Qualification for the 2023 Men’s World Cup will be significantly different from how it has been. A three-step process has been included whereby 32 teams will partake in an elaborate qualification process involving 372 matches overall starting from July 2019 till May 2022. Out of this, the eight teams from the CWC Super League, consisting of 13 teams will earn direct qualification while the bottom five will play a CWC qualifier, involving five more teams. The newly designed structure will see more ODI games for seven Associate Members.
As it stands, the 2023 World Cup, just like 2019 one, will be a ten-team affair. But that could be up for discussion at a later stage.
The ICC has come under criticism previously for restricting the 2019 World Cup to a ten-team affair. Associate Members felt significantly dismayed by the decision to restrict and not expand the World Cup playing teams. ICC’s CEO Dave Richardson feels that this move will cater to the earlier demands.
“To date, the World Cricket League has played an important role in improving standards in Associate Member cricket, but feedback from our consultation with Members clearly articulated the need for more frequent playing opportunities and greater certainty over when they would be playing.
“The new structure significantly increases the number of matches and competitive playing opportunities for our Members as well as shortening the whole qualification process to two and a half years, when previously it was six. There is a clear pathway now for teams looking to qualify for the ICC Men’s Cricket World Cup,” he said.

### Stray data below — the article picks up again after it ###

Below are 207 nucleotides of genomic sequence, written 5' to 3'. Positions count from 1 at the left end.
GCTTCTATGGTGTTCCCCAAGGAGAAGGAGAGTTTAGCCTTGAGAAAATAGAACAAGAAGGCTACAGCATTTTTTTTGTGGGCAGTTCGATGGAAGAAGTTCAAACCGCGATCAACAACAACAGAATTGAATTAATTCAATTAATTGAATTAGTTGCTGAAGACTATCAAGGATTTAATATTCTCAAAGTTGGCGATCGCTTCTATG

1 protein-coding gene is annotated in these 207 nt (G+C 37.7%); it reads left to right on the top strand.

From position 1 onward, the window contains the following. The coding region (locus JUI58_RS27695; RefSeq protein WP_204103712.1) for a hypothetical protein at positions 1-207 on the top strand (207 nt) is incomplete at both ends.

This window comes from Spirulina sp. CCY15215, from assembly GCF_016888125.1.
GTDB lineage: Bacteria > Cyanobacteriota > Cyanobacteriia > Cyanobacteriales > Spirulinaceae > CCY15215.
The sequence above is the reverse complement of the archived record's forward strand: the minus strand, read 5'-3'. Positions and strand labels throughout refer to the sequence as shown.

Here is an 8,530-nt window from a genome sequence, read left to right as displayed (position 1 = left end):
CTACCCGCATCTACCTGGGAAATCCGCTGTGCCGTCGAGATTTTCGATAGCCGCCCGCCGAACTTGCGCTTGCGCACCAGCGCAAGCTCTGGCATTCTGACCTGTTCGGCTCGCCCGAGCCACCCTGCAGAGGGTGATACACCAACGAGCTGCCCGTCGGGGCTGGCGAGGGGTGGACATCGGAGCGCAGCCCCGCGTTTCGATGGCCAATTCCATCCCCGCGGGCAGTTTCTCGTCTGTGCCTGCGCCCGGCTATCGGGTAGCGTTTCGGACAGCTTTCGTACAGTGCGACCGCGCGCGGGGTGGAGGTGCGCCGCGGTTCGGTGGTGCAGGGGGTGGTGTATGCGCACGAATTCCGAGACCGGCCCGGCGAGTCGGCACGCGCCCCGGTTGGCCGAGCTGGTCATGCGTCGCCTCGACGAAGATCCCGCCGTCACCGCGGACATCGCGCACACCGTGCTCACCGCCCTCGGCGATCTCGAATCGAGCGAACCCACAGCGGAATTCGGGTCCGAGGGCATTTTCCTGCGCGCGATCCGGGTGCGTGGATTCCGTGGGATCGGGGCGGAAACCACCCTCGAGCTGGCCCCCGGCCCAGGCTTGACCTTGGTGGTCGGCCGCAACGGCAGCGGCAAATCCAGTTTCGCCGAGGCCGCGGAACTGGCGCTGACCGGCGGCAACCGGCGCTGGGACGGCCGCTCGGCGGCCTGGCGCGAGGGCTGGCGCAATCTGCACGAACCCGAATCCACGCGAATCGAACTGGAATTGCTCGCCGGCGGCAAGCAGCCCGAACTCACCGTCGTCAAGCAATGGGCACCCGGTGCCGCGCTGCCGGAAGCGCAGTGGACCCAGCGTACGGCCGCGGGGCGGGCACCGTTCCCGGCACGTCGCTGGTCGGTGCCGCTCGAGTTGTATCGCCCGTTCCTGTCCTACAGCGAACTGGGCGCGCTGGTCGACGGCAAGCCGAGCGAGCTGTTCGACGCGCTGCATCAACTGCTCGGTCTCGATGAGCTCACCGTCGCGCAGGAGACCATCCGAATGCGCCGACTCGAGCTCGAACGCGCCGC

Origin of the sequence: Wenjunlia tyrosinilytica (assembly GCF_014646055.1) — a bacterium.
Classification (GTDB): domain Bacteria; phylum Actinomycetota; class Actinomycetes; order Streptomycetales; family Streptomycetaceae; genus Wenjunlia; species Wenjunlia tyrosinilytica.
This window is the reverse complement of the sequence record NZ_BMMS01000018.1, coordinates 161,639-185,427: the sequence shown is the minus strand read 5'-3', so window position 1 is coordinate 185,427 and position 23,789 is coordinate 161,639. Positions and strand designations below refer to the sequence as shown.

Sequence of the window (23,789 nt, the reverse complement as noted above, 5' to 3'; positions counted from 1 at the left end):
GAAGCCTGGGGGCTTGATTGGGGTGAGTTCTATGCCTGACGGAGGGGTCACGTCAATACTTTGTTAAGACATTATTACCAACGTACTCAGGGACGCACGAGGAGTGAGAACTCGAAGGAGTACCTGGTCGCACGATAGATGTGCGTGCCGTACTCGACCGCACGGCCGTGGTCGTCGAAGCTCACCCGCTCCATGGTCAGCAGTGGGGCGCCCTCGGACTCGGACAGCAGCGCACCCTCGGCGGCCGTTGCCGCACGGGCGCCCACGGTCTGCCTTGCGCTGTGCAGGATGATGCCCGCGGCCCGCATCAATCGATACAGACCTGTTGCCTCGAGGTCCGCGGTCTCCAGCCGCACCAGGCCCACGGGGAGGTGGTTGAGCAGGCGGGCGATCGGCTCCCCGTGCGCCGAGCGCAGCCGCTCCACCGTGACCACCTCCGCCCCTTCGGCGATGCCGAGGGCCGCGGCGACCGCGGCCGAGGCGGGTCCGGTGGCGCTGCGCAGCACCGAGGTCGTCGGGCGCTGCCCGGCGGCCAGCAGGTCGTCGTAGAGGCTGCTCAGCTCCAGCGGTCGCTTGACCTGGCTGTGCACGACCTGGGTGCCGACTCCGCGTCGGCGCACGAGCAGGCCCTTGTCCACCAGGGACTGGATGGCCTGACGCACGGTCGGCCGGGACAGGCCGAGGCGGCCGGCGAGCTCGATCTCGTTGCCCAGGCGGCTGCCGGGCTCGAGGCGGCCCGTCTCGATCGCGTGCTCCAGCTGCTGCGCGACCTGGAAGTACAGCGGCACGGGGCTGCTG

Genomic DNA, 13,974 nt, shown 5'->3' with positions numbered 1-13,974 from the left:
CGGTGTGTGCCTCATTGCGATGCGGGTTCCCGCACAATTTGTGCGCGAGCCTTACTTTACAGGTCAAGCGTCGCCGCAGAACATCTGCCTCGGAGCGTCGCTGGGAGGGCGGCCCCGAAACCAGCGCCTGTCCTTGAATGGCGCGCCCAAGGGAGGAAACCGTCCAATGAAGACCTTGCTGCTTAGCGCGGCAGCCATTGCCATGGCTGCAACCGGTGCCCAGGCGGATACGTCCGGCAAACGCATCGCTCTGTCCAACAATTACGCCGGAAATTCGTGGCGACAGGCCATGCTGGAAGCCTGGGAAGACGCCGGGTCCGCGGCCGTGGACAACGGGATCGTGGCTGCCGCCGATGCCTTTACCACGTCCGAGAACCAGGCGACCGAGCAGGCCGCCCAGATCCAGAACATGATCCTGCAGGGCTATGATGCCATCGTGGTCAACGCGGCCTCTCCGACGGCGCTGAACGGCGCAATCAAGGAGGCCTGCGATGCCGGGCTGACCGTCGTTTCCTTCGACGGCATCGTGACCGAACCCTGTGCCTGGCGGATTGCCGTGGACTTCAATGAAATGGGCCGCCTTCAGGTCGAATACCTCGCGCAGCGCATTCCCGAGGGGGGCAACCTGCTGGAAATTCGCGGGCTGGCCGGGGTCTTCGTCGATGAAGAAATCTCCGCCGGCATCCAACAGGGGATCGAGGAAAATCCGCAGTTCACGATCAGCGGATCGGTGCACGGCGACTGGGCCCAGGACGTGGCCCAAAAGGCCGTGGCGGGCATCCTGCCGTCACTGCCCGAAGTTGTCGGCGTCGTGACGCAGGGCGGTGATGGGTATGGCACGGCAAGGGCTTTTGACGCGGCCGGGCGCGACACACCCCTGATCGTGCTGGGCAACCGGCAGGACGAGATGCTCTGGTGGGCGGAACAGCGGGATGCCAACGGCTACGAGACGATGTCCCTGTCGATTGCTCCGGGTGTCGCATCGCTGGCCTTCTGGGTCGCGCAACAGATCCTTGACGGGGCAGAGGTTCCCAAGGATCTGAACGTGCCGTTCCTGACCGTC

The new structure allows even the bottom-ranked team (out of 32) a chance to become one of the two teams to play in the World Cup while also making sure that there is a substantial increase in ODI and List A cricket played by the lower-ranked teams through the newly-designed pathway.
No pathway for Test cricket?
Additionally, there could be a standstill in new teams getting Test status, with the ICC deciding to ask it’s members if they’d be interested in continuing to play multi-day cricket such as the Intercontinental Cup.
“Following consultation with Members, it has been agreed in respect to multi-day cricket, that the ICC will now seek Expressions of Interest from Members who have previously competed in the I-Cup and/or World Cricket League Championship, who are keen and committed to playing the multi-day format. Following this, a structured multi-day competition on a cost-sharing basis will be proposed giving Members the choice of playing longer form cricket,” ICC stated.